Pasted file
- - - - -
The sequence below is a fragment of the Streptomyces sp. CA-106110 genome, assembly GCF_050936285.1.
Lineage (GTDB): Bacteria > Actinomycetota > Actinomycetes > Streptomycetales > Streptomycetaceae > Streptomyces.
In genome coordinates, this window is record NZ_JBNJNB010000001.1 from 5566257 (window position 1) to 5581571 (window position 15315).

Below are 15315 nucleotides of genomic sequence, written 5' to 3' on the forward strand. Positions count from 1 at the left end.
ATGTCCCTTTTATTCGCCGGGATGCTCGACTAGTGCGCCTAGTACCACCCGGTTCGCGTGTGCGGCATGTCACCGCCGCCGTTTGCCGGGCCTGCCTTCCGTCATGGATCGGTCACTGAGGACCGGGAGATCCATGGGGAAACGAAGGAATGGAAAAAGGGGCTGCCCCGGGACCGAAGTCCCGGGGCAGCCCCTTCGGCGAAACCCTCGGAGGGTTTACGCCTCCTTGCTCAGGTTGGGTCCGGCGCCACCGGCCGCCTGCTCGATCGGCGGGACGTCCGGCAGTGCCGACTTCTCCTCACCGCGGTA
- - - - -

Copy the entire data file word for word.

The sequence below is a fragment of the Streptomyces sp. CA-106110 genome, assembly GCF_050936285.1.
Lineage (GTDB): Bacteria > Actinomycetota > Actinomycetes > Streptomycetales > Streptomycetaceae > Streptomyces.
In genome coordinates, this window is record NZ_JBNJNB010000001.1 from 5566257 (window position 1) to 5581571 (window position 15315).

Below are 15315 nucleotides of genomic sequence, written 5' to 3' on the forward strand. Positions count from 1 at the left end.
ATGTCCCTTTTATTCGCCGGGATGCTCGACTAGTGCGCCTAGTACCACCCGGTTCGCGTGTGCGGCATGTCACCGCCGCCGTTTGCCGGGCCTGCCTTCCGTCATGGATCGGTCACTGAGGACCGGGAGATCCATGGGGAAACGAAGGAATGGAAAAAGGGGCTGCCCCGGGACCGAAGTCCCGGGGCAGCCCCTTCGGCGAAACCCTCGGAGGGTTTACGCCTCCTTGCTCAGGTTGGGTCCGGCGCCACCGGCCGCCTGCTCGATCGGCGGGACGTCCGGCAGTGCCGACTTCTCCTCACCGCGGTA